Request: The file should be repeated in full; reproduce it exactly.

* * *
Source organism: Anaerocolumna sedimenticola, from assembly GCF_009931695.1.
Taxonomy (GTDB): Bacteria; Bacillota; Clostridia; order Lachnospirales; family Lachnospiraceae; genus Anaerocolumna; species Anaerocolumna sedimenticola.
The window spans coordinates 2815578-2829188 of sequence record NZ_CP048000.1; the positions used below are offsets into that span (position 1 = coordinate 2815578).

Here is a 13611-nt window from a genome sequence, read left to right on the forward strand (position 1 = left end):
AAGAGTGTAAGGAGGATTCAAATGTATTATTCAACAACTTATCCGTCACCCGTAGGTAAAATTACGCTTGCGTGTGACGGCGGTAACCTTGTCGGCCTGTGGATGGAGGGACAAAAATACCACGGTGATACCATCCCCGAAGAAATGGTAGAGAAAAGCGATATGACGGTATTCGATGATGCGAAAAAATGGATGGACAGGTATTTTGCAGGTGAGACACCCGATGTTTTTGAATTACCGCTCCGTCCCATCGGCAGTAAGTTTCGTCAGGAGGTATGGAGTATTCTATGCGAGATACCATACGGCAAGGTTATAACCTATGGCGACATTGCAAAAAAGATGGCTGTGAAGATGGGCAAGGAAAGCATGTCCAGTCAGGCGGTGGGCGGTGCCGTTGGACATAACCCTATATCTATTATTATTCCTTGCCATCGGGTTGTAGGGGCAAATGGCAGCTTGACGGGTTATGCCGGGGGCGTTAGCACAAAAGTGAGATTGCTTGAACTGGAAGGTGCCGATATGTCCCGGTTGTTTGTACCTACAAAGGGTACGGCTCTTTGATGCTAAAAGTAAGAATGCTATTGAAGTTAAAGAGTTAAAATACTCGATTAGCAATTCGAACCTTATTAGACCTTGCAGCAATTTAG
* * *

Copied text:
Source organism: Anaerocolumna sedimenticola, from assembly GCF_009931695.1.
Taxonomy (GTDB): Bacteria; Bacillota; Clostridia; order Lachnospirales; family Lachnospiraceae; genus Anaerocolumna; species Anaerocolumna sedimenticola.
The window spans coordinates 2815578-2829188 of sequence record NZ_CP048000.1; the positions used below are offsets into that span (position 1 = coordinate 2815578).

Here is a 13611-nt window from a genome sequence, read left to right on the forward strand (position 1 = left end):
AAGAGTGTAAGGAGGATTCAAATGTATTATTCAACAACTTATCCGTCACCCGTAGGTAAAATTACGCTTGCGTGTGACGGCGGTAACCTTGTCGGCCTGTGGATGGAGGGACAAAAATACCACGGTGATACCATCCCCGAAGAAATGGTAGAGAAAAGCGATATGACGGTATTCGATGATGCGAAAAAATGGATGGACAGGTATTTTGCAGGTGAGACACCCGATGTTTTTGAATTACCGCTCCGTCCCATCGGCAGTAAGTTTCGTCAGGAGGTATGGAGTATTCTATGCGAGATACCATACGGCAAGGTTATAACCTATGGCGACATTGCAAAAAAGATGGCTGTGAAGATGGGCAAGGAAAGCATGTCCAGTCAGGCGGTGGGCGGTGCCGTTGGACATAACCCTATATCTATTATTATTCCTTGCCATCGGGTTGTAGGGGCAAATGGCAGCTTGACGGGTTATGCCGGGGGCGTTAGCACAAAAGTGAGATTGCTTGAACTGGAAGGTGCCGATATGTCCCGGTTGTTTGTACCTACAAAGGGTACGGCTCTTTGATGCTAAAAGTAAGAATGCTATTGAAGTTAAAGAGTTAAAATACTCGATTAGCAATTCGAACCTTATTAGACCTTGCAGCAATTTAG